Nausea is a common symptom in advanced cancer, with a prevalence of up to 70%. While nausea and vomiting can be related to cancer treatments, such as chemotherapy, radiotherapy, or surgery, a significant number of people with advanced cancer also suffer from nausea unrelated to such therapies. Nausea and vomiting may also cause psychological distress, and have a negative impact on the quality of life of cancer patients; similarly to pain, nausea is often under-treated. The exact mechanism of action of corticosteroids on nausea is unclear, however, they are used to manage a number of cancer-specific complications, including spinal cord compression, raised intracranial pressure, and lymphangitis carcinomatosis. They are also commonly used in palliative care for a wide variety of non-specific indications, such as pain, nausea, anorexia, fatigue, and low mood. However, there is little objective evidence of their efficacy in symptom control, and corticosteroids have a wide range of adverse effects that are dose and time dependent. In view of their widespread use, it is important to seek evidence of their effects on nausea and vomiting not related to cancer treatment.
To assess the effects of corticosteroids on nausea and vomiting not related to chemotherapy, radiotherapy, or surgery in adult cancer patients.
We searched CENTRAL, MEDLINE Ovid, Embase Ovid, CINAHL EBSCO, Science Citation Index Web of Science, Latin America and Caribbean Health Sciences (LILACS), Conference Proceedings Citation Index - Science Web of Science, and clinical trial registries, from inception to 23rd August 2016.
Any double-blind randomised or prospective controlled trial that included adults aged 18 years and over with advanced cancer with nausea and vomiting not related to chemotherapy, radiotherapy, or surgery were eligible for the review, when using corticosteroids as antiemetic treatment.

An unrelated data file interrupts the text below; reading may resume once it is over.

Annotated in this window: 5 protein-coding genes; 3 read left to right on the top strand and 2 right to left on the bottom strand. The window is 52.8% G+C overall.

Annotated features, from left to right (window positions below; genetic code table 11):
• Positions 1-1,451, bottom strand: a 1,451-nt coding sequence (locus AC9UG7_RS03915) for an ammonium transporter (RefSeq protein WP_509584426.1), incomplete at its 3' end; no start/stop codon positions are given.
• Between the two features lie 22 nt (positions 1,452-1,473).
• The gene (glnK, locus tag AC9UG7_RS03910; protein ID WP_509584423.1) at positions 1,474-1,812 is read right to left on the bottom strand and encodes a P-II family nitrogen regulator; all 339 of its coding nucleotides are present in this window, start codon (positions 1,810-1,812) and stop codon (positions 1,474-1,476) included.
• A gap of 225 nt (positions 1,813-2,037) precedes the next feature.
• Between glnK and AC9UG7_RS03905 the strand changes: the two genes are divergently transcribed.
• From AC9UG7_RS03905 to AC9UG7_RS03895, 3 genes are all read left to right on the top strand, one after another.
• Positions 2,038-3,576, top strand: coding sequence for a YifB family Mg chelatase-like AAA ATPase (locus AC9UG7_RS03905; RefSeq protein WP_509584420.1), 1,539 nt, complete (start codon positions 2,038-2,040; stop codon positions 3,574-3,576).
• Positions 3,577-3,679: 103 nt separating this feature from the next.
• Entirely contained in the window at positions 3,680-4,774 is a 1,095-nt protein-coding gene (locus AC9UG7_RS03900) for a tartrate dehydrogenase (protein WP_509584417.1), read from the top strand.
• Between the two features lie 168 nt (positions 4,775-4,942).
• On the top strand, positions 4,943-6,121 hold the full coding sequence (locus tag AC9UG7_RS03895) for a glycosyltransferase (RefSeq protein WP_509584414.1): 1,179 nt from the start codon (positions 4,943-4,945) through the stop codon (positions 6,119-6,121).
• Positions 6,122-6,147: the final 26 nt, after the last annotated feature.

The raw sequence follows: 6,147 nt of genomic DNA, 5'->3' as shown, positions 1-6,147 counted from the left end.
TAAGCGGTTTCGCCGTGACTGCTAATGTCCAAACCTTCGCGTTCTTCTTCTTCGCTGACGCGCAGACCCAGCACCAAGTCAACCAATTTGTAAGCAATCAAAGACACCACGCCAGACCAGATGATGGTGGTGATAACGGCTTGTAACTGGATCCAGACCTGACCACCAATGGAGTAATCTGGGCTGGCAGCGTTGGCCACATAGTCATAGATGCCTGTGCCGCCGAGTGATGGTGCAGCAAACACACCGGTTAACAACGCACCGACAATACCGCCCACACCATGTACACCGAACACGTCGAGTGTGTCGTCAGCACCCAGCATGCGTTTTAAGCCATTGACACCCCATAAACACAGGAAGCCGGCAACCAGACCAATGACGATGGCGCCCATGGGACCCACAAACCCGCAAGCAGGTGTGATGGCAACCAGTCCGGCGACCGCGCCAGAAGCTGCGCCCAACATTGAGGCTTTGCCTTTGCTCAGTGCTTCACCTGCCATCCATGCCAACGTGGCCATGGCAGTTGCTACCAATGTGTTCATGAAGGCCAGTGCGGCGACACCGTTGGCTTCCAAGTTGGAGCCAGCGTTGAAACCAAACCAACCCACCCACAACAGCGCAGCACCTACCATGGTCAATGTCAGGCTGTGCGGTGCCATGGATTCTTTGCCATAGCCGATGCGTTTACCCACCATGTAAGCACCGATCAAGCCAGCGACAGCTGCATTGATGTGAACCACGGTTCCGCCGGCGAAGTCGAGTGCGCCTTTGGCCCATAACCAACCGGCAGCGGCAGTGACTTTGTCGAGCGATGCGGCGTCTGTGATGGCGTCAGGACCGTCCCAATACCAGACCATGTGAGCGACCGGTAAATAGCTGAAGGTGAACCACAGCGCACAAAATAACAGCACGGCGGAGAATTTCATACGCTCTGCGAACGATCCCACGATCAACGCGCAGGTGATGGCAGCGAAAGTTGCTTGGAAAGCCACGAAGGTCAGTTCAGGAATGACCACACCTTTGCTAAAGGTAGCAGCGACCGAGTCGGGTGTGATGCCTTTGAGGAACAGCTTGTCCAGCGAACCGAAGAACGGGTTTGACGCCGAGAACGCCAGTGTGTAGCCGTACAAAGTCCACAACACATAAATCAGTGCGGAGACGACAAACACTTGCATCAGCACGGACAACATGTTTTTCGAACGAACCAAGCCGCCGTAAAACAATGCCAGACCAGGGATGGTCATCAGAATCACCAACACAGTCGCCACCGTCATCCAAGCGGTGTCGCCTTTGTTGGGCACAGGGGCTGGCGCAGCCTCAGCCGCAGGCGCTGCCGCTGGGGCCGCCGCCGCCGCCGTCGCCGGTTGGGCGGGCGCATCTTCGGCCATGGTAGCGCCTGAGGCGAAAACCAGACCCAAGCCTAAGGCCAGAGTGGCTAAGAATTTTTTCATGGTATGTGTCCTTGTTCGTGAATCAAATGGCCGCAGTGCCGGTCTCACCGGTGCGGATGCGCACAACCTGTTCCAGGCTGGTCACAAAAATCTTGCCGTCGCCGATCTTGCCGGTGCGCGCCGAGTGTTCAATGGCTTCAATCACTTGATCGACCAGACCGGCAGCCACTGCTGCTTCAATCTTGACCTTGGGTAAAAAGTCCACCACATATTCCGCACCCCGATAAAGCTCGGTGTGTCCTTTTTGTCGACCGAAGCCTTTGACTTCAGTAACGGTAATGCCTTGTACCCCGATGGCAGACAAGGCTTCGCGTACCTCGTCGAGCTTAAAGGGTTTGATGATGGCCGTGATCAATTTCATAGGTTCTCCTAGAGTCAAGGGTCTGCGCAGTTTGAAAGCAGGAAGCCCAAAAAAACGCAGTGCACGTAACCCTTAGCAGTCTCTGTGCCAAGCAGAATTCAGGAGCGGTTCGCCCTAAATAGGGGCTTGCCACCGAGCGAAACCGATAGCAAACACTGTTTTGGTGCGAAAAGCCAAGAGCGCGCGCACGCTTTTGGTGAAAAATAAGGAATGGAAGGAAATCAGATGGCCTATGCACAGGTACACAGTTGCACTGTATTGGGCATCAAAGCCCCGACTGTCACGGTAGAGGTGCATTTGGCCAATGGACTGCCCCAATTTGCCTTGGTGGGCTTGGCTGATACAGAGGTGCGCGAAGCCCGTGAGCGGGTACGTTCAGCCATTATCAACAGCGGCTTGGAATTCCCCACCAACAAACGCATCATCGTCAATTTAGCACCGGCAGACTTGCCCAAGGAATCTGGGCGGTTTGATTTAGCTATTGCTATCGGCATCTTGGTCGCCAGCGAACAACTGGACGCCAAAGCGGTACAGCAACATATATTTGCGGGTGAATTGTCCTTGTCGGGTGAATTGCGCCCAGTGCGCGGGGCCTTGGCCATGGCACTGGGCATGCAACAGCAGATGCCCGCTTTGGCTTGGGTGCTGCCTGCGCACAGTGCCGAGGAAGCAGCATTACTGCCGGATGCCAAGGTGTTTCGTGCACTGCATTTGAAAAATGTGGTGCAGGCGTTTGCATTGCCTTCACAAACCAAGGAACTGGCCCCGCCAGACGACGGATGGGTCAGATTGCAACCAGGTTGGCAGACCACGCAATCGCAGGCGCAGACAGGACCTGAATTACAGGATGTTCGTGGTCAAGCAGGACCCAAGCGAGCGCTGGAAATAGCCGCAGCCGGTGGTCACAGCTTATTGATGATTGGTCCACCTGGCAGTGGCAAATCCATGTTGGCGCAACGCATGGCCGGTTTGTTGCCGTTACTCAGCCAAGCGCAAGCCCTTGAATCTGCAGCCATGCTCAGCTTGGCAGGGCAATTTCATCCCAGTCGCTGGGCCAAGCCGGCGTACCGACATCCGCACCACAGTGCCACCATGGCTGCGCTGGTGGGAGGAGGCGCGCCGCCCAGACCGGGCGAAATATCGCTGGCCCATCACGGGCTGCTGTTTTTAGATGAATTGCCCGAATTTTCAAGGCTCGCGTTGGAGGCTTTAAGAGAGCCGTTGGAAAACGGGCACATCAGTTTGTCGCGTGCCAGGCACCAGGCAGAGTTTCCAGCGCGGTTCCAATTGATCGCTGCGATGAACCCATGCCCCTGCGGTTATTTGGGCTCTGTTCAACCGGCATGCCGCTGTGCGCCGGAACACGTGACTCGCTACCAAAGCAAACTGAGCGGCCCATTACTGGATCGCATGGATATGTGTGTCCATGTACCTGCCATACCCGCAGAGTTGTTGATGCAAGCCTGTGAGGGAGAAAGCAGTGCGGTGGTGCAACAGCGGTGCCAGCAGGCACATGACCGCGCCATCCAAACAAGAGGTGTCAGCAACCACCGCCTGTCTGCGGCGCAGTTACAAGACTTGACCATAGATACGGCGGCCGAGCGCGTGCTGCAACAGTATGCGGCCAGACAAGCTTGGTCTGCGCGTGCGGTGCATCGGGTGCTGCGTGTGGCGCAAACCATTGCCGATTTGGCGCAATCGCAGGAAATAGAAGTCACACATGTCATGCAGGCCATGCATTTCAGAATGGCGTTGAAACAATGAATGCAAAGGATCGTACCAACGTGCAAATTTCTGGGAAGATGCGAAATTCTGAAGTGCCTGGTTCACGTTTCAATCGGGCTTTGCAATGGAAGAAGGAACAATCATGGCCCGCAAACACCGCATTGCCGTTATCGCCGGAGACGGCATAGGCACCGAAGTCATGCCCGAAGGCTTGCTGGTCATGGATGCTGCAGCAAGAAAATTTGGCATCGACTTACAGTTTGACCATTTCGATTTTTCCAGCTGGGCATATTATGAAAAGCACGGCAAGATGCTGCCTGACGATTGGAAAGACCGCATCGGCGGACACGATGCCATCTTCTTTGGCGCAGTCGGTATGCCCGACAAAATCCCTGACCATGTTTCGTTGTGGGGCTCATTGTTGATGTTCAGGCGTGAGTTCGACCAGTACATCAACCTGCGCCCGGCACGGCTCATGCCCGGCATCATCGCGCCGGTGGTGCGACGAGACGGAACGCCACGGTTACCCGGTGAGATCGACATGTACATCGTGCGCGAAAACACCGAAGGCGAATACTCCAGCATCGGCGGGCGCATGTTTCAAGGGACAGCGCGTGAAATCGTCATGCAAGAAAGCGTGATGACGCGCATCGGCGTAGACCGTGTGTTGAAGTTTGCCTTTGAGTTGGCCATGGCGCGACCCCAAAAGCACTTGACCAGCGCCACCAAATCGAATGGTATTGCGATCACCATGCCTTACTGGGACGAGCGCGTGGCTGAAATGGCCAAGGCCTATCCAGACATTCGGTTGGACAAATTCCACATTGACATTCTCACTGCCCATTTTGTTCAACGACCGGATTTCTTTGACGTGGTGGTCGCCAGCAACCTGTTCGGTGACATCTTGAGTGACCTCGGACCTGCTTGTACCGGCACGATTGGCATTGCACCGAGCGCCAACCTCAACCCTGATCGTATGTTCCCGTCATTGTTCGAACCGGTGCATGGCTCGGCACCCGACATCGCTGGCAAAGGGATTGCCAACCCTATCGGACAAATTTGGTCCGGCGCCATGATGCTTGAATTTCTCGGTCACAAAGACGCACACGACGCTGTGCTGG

All review authors independently assessed trial quality and extracted data. We used arithmetic means and standard deviations for each outcome to report the mean difference (MD) with 95% confidence interval (CI). We assessed the quality of the evidence using GRADE and created a 'Summary of findings' table.
Three studies met the inclusion criteria, enrolling 451 participants. The trial size varied from 51 to 280 participants. Two studies compared dexamethasone to placebo, and the third study compared a number of additional interventions in various combinations, including metoclopramide, chlorpromazine, tropisetron, and dexamethasone. The duration of the studies ranged from seven to 14 days. We included two studies (127 participants) with data at eight days in the meta-analysis for nausea intensity; no data were available that incorporated the same outcome measures for the third study. Corticosteroid therapy with dexamethasone resulted in less nausea (measured on a scale of 0 to 10, with a lower score indicating less nausea) compared to placebo at eight days (MD 0.48 lower nausea, 95% CI 1.53 lower to 0.57 higher; very low-quality evidence), although this result was not statistically significant (P = 0.37). Frequency of adverse events was not significantly different between groups, and the interventions were well tolerated. Factors limiting statistical analysis included the lack of standardised measurements of nausea, and the use of different agents, dosages, and comparisons. Subgroup analysis according to type of cancer was not possible due to insufficient data. The quality of this evidence was downgraded by three levels, from high to very low due to imprecision, likely selection bias, attrition bias, and the small number of participants in the included studies.
There are few studies assessing the effects of corticosteroids on nausea and vomiting not related to chemotherapy, radiotherapy, or surgery in adult cancer patients. This review found very low-quality evidence which neither supported nor refuted corticosteroid use in this setting. Further high quality studies are needed to determine if corticosteroids are efficacious in this setting.